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#2

Re: Jellyfish Stings: A Protective Suit vs. a Friend to Pee on You!

09/18/2013 9:46 AM

in most sports competitors use some form of protective clothing (hockey, Football)- in others the choice of clothing is up to the individual (Track, Tennis). As noted the protection worn by Nyad is not an assist such as fins, so she fully deserves credit- purists should butt out until they match the feat

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#3

Re: Jellyfish Stings: A Protective Suit vs. a Friend to Pee on You!

09/18/2013 10:06 AM

I agree with Hugh.

I bet none of the purists ever experienced a sting from a powerful jelly.

Well, I have been stung in the face by a Portuguese Man of War common to the water she swam in. The 'body' floats on top of the water and the tenticles can trail for 50 ft. These were probaby her main concern. The sting swelled up my eye and raised a welt along the path of the tentacle. I would equate that pain with 4 stings of the smallest of the hornet family, the small common yellow jacket. The biggest is the size of my thumb. That is far from lethal but will surely get your attention. Luckily, I don't have firsthand knowledge know about the relative strength of the stings of the hornet family. I picked the common yellow jacket because I have been stung by these often enough. Because all hornet stingers are barbed, the venom continues to pump into you till the stinger is removed. This results in a sting much worse than any other normal sized wasp which all have smooth stingers. Nyad must have endured many of these stings before she quit the first time. I tip my hat to her!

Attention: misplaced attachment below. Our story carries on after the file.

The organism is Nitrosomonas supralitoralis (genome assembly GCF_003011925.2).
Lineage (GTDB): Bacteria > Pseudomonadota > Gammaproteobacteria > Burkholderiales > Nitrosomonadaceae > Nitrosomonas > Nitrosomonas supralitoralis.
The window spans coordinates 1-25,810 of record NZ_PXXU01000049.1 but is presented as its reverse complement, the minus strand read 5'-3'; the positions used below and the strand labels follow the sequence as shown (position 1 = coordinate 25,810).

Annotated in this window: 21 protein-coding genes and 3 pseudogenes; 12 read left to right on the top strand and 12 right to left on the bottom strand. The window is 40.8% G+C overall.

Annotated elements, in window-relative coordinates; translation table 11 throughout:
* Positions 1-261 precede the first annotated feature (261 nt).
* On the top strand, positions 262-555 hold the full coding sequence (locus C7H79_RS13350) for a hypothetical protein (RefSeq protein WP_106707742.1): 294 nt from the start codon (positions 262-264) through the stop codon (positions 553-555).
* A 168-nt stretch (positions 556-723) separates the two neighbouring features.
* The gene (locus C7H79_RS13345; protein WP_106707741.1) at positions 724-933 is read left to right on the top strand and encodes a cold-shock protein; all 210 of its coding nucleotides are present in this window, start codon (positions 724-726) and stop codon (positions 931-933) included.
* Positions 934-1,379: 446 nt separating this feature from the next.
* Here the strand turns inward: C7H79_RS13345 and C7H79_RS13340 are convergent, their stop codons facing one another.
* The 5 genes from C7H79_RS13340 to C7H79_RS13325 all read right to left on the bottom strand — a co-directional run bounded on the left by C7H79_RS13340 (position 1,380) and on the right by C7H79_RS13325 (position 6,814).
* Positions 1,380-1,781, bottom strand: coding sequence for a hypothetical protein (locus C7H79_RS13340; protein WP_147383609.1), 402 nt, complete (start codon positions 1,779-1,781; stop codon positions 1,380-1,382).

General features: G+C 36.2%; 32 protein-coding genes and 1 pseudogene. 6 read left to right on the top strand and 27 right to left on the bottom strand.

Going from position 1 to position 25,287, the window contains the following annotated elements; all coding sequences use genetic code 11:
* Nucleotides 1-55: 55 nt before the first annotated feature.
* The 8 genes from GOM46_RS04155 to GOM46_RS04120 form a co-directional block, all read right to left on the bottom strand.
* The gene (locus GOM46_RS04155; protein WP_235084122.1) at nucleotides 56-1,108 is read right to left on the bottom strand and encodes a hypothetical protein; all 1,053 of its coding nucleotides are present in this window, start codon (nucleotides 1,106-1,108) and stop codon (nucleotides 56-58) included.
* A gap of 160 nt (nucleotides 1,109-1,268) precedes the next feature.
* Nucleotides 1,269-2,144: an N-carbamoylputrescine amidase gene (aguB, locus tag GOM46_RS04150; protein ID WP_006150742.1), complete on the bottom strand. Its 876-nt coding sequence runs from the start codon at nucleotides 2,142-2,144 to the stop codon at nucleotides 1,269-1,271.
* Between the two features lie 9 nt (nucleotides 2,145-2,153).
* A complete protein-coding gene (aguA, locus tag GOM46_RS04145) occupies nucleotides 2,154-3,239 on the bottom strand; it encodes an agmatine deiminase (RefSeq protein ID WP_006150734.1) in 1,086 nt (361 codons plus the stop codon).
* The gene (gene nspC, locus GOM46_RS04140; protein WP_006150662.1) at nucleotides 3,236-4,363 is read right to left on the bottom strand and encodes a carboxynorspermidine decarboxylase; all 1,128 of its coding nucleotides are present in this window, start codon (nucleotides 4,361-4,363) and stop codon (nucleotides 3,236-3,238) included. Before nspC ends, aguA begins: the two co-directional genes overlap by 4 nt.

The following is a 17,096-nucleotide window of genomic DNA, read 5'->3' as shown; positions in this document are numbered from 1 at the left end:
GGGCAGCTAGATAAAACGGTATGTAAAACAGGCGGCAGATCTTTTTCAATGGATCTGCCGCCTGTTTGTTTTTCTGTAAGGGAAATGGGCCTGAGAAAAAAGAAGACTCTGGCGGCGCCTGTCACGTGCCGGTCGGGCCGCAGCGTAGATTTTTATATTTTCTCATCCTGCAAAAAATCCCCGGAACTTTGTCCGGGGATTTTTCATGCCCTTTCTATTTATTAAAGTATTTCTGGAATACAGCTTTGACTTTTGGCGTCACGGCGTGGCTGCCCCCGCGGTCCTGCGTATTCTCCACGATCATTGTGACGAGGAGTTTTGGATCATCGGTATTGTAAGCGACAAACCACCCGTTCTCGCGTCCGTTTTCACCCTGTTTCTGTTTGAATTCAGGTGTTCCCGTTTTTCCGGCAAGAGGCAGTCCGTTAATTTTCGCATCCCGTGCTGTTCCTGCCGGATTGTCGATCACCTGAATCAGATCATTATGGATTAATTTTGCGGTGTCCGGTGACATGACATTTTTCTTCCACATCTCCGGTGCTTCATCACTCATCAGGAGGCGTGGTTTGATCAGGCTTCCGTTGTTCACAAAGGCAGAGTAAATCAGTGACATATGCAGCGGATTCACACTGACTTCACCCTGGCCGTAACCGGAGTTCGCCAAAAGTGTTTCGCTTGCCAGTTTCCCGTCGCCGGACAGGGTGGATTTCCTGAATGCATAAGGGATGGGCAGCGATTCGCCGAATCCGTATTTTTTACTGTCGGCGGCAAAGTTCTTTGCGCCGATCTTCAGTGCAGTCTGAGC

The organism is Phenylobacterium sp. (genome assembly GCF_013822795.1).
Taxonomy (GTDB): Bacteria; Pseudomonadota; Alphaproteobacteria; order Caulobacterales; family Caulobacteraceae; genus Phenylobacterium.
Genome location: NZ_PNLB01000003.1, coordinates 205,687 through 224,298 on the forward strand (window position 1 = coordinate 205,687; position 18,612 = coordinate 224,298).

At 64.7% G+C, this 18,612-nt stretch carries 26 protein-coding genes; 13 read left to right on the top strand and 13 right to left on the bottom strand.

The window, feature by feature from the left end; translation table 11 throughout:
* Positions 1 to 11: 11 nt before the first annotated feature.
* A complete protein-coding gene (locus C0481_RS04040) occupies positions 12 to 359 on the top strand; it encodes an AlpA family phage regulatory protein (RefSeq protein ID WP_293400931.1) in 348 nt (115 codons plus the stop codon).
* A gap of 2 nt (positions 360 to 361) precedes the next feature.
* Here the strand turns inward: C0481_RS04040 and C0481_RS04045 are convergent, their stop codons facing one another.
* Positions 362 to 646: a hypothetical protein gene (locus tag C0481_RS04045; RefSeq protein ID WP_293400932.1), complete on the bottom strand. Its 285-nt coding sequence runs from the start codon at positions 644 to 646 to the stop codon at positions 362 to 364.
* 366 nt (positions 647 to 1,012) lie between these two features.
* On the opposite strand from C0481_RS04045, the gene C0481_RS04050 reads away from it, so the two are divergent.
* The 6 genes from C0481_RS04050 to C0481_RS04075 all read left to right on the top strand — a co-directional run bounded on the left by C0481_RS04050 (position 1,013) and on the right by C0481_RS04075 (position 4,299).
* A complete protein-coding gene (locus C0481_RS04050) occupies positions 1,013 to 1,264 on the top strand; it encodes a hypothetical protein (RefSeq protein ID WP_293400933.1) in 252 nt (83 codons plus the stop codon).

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In reply to #3

Re: Jellyfish Stings: A Protective Suit vs. a Friend to Pee on You!

09/18/2013 10:21 AM

there is a lot of ignorance here.

from my earlier comment, my first (and only time) vacationing in Jamaica, I was stung from a jelly fish (not Man of war)......... the area was about 1-1/2" and 3/4" started to swell up about 1/2". It burned as it seemed to be increasing in size.

What went through my mind at the time was the pictures of brutal scaring.

The attendant at the beach came over to see what was going on, He got a bottle of rum and washed it out........ (Glad he didn't wipe out his other thing for treatment) and explained to me not to worry....... he must have saw the concern in my face, so he walked over to the water, pick up a little jellyfish with his bare hands and said..... this is what you came in contact with...

At this time the swelling was subsiding and was soon completely gone

But like you, the only thing I was concerned about is swimming and have a tentacle brush pass my eyes.

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#5

Re: Jellyfish Stings: A Protective Suit vs. a Friend to Pee on You!

09/18/2013 10:33 AM

I agree! It is easy to think the serious jellys are still within the same order of magnitude of the regular jellies. They are not, the Sea Wasp kills. It is great you shared your experience so the readers can relate and put this in perspective.

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#6

Re: Jellyfish Stings: A Protective Suit vs. a Friend to Pee on You!

09/22/2013 5:27 PM

Definitely; protective suits should be allowed. For the purists, if everyone wears a suit, it will level the playing field if in fact any difference in swimming ability does exist.

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#7
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Re: Jellyfish Stings: A Protective Suit vs. a Friend to Pee on You!

09/22/2013 5:41 PM

It's a lot more complicated than just jellyfish.